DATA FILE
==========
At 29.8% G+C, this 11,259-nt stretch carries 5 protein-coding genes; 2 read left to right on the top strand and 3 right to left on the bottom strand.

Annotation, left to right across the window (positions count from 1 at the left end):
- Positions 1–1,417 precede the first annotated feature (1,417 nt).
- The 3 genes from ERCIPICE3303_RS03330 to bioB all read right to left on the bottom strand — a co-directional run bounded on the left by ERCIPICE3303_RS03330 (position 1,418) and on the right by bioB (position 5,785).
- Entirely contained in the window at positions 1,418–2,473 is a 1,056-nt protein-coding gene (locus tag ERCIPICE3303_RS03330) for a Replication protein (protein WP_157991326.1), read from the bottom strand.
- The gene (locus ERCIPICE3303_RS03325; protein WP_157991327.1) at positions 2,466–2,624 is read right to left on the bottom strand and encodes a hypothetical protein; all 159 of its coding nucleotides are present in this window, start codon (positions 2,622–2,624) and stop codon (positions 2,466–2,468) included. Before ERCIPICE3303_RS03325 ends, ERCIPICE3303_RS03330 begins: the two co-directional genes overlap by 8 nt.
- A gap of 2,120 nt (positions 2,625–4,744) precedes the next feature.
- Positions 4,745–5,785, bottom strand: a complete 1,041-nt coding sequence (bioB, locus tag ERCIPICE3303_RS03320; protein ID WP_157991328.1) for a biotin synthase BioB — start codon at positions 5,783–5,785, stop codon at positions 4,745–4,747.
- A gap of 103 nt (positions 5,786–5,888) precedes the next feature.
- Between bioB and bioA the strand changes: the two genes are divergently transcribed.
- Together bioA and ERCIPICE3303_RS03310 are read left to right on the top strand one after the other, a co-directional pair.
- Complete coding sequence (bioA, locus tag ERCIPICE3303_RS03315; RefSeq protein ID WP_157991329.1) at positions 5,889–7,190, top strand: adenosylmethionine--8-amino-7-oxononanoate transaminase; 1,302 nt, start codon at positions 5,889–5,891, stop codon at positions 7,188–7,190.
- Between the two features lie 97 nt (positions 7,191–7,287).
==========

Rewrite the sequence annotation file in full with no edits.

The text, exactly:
At 29.8% G+C, this 11,259-nt stretch carries 5 protein-coding genes; 2 read left to right on the top strand and 3 right to left on the bottom strand.

Annotation, left to right across the window (positions count from 1 at the left end):
- Positions 1–1,417 precede the first annotated feature (1,417 nt).
- The 3 genes from ERCIPICE3303_RS03330 to bioB all read right to left on the bottom strand — a co-directional run bounded on the left by ERCIPICE3303_RS03330 (position 1,418) and on the right by bioB (position 5,785).
- Entirely contained in the window at positions 1,418–2,473 is a 1,056-nt protein-coding gene (locus tag ERCIPICE3303_RS03330) for a Replication protein (protein WP_157991326.1), read from the bottom strand.
- The gene (locus ERCIPICE3303_RS03325; protein WP_157991327.1) at positions 2,466–2,624 is read right to left on the bottom strand and encodes a hypothetical protein; all 159 of its coding nucleotides are present in this window, start codon (positions 2,622–2,624) and stop codon (positions 2,466–2,468) included. Before ERCIPICE3303_RS03325 ends, ERCIPICE3303_RS03330 begins: the two co-directional genes overlap by 8 nt.
- A gap of 2,120 nt (positions 2,625–4,744) precedes the next feature.
- Positions 4,745–5,785, bottom strand: a complete 1,041-nt coding sequence (bioB, locus tag ERCIPICE3303_RS03320; protein ID WP_157991328.1) for a biotin synthase BioB — start codon at positions 5,783–5,785, stop codon at positions 4,745–4,747.
- A gap of 103 nt (positions 5,786–5,888) precedes the next feature.
- Between bioB and bioA the strand changes: the two genes are divergently transcribed.
- Together bioA and ERCIPICE3303_RS03310 are read left to right on the top strand one after the other, a co-directional pair.
- Complete coding sequence (bioA, locus tag ERCIPICE3303_RS03315; RefSeq protein ID WP_157991329.1) at positions 5,889–7,190, top strand: adenosylmethionine--8-amino-7-oxononanoate transaminase; 1,302 nt, start codon at positions 5,889–5,891, stop codon at positions 7,188–7,190.
- Between the two features lie 97 nt (positions 7,191–7,287).